Sex & Death: Santa Muerte’s Strong LGBT Following

Enduring discrimination and even persecution at times makes the fierce, female skeleton saint especially attractive to those who’ve been ostracized, taunted or even subjected to physical violence because of their alternative sexual orientation. World leading expert on Santa Muerte, Andrew Chesnut has observed this special attraction from the outset of his research eight years ago. Introducing us to Arely Vazquez, pioneering Santa Muertista in New York City we gain insight into how influential the skinny lady can be in the face of adversity and through times of change.

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Best of 2016

The subject of women and death continued to make frequent headlines this year, as well as issues concerning gender, identity and death, reproductive rights and an examination of our complex and ever-changing relationship to our own mortality. Here’s a recap of what 2016 had to offer from our co-founder Sarah Chavez.

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A Celebration of Death

Festival of Ian Smith, 28th October – 23rd December, 2017 at Edinburgh’s Summerhall is set to be an eclectic mix of art, music, performance and installation – all investigating, challenging, confronting or celebrating death. The festival explores why we often find it difficult to talk about death in our society, and how art and artists can help. Olivia Carr talks to event organiser Angie Dight to find out more about this wonderful event and what inspired setting up a festival in her husband Ian’s memory.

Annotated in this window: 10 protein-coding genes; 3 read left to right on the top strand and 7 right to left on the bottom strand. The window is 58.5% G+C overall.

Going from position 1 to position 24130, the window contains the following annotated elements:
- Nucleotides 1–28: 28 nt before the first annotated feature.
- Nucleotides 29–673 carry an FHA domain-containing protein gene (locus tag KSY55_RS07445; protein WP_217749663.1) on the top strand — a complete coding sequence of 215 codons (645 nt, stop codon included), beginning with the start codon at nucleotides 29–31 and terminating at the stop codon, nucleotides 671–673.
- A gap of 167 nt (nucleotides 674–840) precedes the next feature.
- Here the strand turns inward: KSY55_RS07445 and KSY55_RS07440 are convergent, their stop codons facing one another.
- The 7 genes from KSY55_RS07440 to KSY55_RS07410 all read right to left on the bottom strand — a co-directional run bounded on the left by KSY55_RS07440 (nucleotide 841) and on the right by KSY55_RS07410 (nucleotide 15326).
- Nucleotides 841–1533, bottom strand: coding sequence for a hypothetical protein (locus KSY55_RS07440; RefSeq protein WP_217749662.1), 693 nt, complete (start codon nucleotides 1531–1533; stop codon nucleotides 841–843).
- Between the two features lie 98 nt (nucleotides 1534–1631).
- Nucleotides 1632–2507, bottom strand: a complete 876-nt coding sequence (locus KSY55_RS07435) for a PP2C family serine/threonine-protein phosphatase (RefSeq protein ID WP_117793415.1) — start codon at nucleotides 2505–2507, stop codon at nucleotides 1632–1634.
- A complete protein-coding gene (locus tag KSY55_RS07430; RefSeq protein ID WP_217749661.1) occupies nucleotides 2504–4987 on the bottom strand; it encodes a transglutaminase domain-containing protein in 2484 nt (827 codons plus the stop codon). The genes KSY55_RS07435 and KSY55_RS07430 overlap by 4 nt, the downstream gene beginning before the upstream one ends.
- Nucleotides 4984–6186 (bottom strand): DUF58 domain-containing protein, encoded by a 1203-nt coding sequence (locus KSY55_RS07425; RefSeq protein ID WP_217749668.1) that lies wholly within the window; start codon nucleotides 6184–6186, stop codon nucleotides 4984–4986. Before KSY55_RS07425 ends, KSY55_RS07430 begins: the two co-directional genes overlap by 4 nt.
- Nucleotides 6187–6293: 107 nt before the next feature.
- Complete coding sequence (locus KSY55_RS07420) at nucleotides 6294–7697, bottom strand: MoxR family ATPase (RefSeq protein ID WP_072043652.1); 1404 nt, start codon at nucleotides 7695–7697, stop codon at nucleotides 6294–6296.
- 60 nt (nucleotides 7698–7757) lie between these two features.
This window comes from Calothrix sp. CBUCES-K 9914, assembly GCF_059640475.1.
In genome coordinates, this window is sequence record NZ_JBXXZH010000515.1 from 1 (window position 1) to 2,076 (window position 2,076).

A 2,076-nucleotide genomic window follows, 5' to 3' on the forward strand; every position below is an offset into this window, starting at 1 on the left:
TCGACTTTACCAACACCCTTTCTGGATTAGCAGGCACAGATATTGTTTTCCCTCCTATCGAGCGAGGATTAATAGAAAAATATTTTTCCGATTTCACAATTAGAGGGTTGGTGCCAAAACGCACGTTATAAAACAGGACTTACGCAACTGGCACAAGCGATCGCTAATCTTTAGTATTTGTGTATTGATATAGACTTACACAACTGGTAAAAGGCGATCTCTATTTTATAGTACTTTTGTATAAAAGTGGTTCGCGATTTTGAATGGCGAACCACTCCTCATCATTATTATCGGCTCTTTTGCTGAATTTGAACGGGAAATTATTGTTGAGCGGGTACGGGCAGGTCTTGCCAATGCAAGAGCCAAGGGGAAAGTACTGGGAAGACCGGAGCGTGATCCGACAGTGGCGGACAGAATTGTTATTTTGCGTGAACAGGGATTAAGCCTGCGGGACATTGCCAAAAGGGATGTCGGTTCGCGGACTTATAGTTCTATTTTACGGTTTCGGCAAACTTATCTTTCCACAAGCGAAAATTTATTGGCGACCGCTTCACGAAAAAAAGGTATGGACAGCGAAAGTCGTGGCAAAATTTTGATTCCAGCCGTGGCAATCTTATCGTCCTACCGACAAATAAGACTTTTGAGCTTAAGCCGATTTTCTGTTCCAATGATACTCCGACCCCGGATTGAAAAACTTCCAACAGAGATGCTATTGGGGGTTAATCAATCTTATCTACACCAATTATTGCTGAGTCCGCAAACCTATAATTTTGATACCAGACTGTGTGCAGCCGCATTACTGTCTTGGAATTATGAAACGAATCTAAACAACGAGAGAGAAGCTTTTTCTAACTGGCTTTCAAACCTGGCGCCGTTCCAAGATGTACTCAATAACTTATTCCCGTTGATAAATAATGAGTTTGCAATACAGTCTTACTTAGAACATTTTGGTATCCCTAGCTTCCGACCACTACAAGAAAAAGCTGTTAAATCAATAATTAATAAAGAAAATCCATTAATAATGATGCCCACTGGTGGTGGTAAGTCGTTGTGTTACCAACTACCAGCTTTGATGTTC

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Modern Mourning

Laurel Witting creates bespoke pieces of jewelry that pay homage to mourning practices of the past. Each piece unique, she finds influence & sometimes materials in the forgotten corners & dusty boxes of yesterday. Handcrafting modern mourning jewelry using traditional beading patterns to both reflect Victorian design & commemorate the dead. Laurel hopes that her mourning inspired work will aid in bringing death back to a comfortable place in our day to day lives.

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The Crime Museum Uncovered

Yesterday, after six months this long awaited exhibition at the Museum of London came to an end. With plans for New Scotland Yard to close the future of the Metropolitan Police’s infamously known “Black Museum” is uncertain. This carefully curated exhibition allowed the public to experience a selection of the items found inside. Many still sit within the walls of the Police HQ and will never go on public display. Death & the Maiden’s Lucy Talbot has chosen six women who featured at The Crime Museum: Uncovered, allowing any readers who missed out an insight into this incredible collection.

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The Triangle Shirtwaist Fire

Death & the Maiden’s own Sarah Chavez (Troop) shares the horrifying story of the Triangle Shirtwaist Factory fire in Manhattan, New York City on March 25, 1911. An entire nation grieved over the 148 deaths that occurred that day, so easily preventable. Their collective outrage changed U.S. labor laws and led to the adoption of fire safety measures. Many call it the day the New Deal was born. Women factory workers had previously protested their working conditions and demanded better wages. Apparently, women’s voices were not enough, they would pay, for the benefit of us all, with their lives.

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